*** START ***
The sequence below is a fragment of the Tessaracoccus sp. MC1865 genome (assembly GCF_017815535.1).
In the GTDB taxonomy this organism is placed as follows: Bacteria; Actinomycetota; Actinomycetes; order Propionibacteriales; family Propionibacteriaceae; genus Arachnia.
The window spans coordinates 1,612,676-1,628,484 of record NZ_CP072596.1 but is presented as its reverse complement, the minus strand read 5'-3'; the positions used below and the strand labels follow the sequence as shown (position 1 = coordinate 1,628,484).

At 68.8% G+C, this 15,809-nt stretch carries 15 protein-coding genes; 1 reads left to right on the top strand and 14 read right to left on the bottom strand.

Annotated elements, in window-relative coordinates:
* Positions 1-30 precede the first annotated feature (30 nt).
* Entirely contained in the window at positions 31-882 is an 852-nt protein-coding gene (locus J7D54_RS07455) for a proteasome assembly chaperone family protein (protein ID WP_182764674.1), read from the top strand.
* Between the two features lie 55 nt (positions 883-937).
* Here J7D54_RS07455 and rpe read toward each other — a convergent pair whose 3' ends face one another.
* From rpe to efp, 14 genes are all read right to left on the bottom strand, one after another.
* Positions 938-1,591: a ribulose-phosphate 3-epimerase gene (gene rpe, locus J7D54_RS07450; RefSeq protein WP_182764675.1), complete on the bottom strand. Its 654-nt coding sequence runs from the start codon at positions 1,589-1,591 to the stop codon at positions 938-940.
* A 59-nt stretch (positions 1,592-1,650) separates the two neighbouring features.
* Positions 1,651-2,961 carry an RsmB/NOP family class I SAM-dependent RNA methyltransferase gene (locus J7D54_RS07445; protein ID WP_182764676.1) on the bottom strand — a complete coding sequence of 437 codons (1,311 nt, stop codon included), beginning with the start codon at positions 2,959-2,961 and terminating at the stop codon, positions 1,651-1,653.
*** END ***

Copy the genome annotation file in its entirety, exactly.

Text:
The sequence below is a fragment of the Tessaracoccus sp. MC1865 genome (assembly GCF_017815535.1).
In the GTDB taxonomy this organism is placed as follows: Bacteria; Actinomycetota; Actinomycetes; order Propionibacteriales; family Propionibacteriaceae; genus Arachnia.
The window spans coordinates 1,612,676-1,628,484 of record NZ_CP072596.1 but is presented as its reverse complement, the minus strand read 5'-3'; the positions used below and the strand labels follow the sequence as shown (position 1 = coordinate 1,628,484).

At 68.8% G+C, this 15,809-nt stretch carries 15 protein-coding genes; 1 reads left to right on the top strand and 14 read right to left on the bottom strand.

Annotated elements, in window-relative coordinates:
* Positions 1-30 precede the first annotated feature (30 nt).
* Entirely contained in the window at positions 31-882 is an 852-nt protein-coding gene (locus J7D54_RS07455) for a proteasome assembly chaperone family protein (protein ID WP_182764674.1), read from the top strand.
* Between the two features lie 55 nt (positions 883-937).
* Here J7D54_RS07455 and rpe read toward each other — a convergent pair whose 3' ends face one another.
* From rpe to efp, 14 genes are all read right to left on the bottom strand, one after another.
* Positions 938-1,591: a ribulose-phosphate 3-epimerase gene (gene rpe, locus J7D54_RS07450; RefSeq protein WP_182764675.1), complete on the bottom strand. Its 654-nt coding sequence runs from the start codon at positions 1,589-1,591 to the stop codon at positions 938-940.
* A 59-nt stretch (positions 1,592-1,650) separates the two neighbouring features.
* Positions 1,651-2,961 carry an RsmB/NOP family class I SAM-dependent RNA methyltransferase gene (locus J7D54_RS07445; protein ID WP_182764676.1) on the bottom strand — a complete coding sequence of 437 codons (1,311 nt, stop codon included), beginning with the start codon at positions 2,959-2,961 and terminating at the stop codon, positions 1,651-1,653.